» A call for justice for killed journalists ahead of International Day to End Impunity, 2 November
02.11.2016 - UNESCOPRESS

A call for justice for killed journalists ahead of International Day to End Impunity, 2 November

While the vast majority of murderous attacks on media workers remain unpunished, UNESCO welcomes an increase in the number of Member States showing stronger will to monitor and report on these crimes.

This encouraging sign comes as UNESCO and its partners prepare to mark the International Day to End Impunity for Crimes against Journalists on 2 November. It emerges from the Report by the Director-General of UNESCO on the Safety of Journalists and the Danger of Impunity, which will be presented to UNESCO’s Intergovernmental Council of the International Programme for the Development of Communication (IPDC) on 17 November. 

The report has been published every two years since 2008 on the mandate of the IPDC.

At the same time, the Report notes that fewer than one in ten cases of killed journalists is resolved by the judiciary, according to the information received from those Member States that have responded to the Director-General’s requests for data about judicial follow up.

At the same time, the Report notes that fewer than one in ten cases of killed journalists is resolved by the judiciary, according to the information received from those Member States that have responded to the Director-General’s requests for data about judicial follow up.

In this year’s Report, 40 out of 62 countries where journalists have been killed in connection with their work have responded to the Director-General’s request. In 2014, date of the previous report, only 16 out of the 59 countries concerned had provided information.

Since 2006, the Director-General has cumulatively received information from 59 Member States on 402 killings out of the 827 in the last decade. However, only 63 of these 402 cases have been reported as resolved, representing 16% of the cases for which information was received and only 8% of all killings registered by UNESCO.

Since 92% of the incidents where violence was used to muzzle free expression and deprive the public of its right to receive information went unpunished, criminals are emboldened to feel that they can get away with murder, literally.

UNESCO has been calling on Member States to spare no effort in prosecuting those responsible for the killing of media workers for many years. Continued improvement in countries’ reporting on judicial actions taken against those involved in the murder of journalists, as observed in 2015, shows increased responsiveness to the attention by UNESCO and the UN as a whole to the issue.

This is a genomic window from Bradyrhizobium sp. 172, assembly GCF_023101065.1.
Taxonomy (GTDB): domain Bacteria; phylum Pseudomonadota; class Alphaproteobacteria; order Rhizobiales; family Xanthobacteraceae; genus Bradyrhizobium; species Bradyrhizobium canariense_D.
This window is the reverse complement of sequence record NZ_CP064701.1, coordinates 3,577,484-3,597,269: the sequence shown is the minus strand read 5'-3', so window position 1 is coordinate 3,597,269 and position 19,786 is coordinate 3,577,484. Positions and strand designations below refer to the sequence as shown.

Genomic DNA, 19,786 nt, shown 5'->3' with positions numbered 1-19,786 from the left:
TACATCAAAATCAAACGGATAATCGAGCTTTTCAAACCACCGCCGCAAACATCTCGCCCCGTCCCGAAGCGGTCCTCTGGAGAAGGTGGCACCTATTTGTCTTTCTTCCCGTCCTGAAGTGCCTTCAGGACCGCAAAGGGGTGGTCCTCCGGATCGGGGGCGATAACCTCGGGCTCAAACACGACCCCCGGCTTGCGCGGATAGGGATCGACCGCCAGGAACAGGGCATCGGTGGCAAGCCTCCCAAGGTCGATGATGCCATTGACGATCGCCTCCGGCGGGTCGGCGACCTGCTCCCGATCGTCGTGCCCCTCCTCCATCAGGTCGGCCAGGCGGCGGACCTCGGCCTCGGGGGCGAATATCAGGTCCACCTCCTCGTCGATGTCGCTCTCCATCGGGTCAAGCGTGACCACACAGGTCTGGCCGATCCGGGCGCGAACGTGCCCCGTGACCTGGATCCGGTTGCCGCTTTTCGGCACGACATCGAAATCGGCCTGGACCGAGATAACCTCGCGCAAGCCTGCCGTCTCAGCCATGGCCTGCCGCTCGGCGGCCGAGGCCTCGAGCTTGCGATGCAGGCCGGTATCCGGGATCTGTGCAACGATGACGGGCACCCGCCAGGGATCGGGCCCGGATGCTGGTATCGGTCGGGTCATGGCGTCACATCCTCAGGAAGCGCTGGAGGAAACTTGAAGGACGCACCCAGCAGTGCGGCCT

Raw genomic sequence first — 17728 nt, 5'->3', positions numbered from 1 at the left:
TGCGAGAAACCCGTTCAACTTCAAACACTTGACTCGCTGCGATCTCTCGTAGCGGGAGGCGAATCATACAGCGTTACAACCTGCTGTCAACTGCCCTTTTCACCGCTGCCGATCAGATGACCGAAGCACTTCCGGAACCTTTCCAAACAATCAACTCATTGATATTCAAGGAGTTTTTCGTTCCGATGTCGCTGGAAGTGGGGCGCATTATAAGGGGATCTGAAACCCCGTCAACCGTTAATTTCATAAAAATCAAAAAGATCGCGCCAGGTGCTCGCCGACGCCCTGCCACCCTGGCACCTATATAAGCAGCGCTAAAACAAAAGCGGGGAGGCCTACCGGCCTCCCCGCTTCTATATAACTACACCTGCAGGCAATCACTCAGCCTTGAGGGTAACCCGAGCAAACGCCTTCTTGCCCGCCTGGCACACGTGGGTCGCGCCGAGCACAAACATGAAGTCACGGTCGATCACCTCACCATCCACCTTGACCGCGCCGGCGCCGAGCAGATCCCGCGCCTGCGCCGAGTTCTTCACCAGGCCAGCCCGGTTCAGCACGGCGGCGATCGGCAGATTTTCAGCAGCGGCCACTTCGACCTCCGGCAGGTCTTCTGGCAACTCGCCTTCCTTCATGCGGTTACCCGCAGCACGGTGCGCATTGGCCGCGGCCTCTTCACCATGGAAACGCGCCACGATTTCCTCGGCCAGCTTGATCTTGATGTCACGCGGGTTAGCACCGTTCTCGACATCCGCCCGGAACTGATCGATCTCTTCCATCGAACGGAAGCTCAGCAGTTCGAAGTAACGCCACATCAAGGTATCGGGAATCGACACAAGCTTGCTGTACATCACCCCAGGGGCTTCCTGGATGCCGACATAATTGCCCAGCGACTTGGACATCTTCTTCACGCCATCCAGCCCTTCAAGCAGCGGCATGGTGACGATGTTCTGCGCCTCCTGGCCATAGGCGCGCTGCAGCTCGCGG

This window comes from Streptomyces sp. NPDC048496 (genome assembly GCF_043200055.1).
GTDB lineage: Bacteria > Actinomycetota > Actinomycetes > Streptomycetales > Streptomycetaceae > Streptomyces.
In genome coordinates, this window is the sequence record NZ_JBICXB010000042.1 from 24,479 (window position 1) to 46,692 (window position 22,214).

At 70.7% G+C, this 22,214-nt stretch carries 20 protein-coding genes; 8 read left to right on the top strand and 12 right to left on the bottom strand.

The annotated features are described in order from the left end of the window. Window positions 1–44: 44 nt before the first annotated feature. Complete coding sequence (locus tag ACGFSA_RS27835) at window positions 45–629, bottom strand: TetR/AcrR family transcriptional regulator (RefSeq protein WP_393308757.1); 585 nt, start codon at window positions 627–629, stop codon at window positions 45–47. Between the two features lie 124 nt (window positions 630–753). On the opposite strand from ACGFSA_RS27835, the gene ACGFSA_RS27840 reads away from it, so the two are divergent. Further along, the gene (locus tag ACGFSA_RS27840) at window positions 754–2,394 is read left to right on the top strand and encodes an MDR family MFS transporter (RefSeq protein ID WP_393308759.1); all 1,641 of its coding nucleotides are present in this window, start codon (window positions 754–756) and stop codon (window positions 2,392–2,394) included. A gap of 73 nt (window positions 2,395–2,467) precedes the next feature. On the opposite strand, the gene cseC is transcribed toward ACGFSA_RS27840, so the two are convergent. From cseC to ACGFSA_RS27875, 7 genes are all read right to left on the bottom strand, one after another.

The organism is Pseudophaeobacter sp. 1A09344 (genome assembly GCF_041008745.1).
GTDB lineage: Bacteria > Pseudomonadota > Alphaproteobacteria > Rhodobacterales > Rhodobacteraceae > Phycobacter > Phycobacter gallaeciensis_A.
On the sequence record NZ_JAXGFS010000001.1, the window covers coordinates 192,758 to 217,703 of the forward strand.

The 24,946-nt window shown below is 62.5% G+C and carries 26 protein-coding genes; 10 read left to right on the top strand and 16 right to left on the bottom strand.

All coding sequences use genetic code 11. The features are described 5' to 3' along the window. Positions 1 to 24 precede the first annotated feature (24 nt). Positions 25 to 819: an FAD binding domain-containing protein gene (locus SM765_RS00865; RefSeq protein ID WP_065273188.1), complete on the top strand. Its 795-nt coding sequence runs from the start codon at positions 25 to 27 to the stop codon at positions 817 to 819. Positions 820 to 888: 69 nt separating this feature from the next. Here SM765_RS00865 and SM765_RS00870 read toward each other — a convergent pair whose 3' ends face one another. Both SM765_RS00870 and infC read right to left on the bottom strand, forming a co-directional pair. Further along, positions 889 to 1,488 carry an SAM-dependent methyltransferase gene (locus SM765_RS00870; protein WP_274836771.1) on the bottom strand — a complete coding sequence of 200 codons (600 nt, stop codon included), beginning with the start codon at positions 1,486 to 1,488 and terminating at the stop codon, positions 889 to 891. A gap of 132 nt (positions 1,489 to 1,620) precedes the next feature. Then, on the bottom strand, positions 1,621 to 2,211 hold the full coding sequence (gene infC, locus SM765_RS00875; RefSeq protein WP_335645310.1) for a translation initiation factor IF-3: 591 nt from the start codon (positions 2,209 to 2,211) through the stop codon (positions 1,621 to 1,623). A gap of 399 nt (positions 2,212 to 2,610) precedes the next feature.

Meanwhile, working as a journalist remains unacceptably dangerous in all too many regions, the Director General’s Report shows. In 2014-2015, 213 journalists met with a violent death. One-hundred-fifteen journalists were killed in 2015 alone, making it the second deadliest year over the last decade, after 2012 when UNESCO tallied 124 killings. Ninety-eight journalists were killed in 2014.

More than twenty-five events will take place worldwide to address the heavy toll journalists and media workers have paid and continue to face through the cycle of violence fostered by impunity.

In Bogotá, Colombia a special commemoration will be held on 2 November for the 30th anniversary of the killing of Guillermo Cano Isaza, founder and editor-in-chief of El Espectador. His legacy continues to this day via the UNESCO/Guillermo Cano World Press Freedom Prize, awarded annually on World Press Freedom Day (3 May). The Prize is awarded to support journalists who have championed press freedom, and has aided the release of a number of jailed laureates.

Also on the occasion of International Day to end Impunity for Crimes against Journalists, UNESCO is launching the awareness raising campaign My Killers Are Still Free to highlight the key findings of the Director-General’s Report. It also features testimonials of close relatives of journalists killed for their work in Africa, Asia and the Pacific, and Latin America.

Events to raise awareness about impunity which affects governance, freedom of expression and freedom of information will be held in all regions on the occasion of the Day, which was marked for the first time in 2014 following the proclamation of 2 November as the International Day to End Impunity by the General Assembly of the United Nations. The date was chosen to commemorate the killing of French journalists, Claude Verlon and Ghislaine Dupont in Mali on 2 November 2013.

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Media contact: Roni Amelan, r.amelan(at)unesco.org +33(0)145681650




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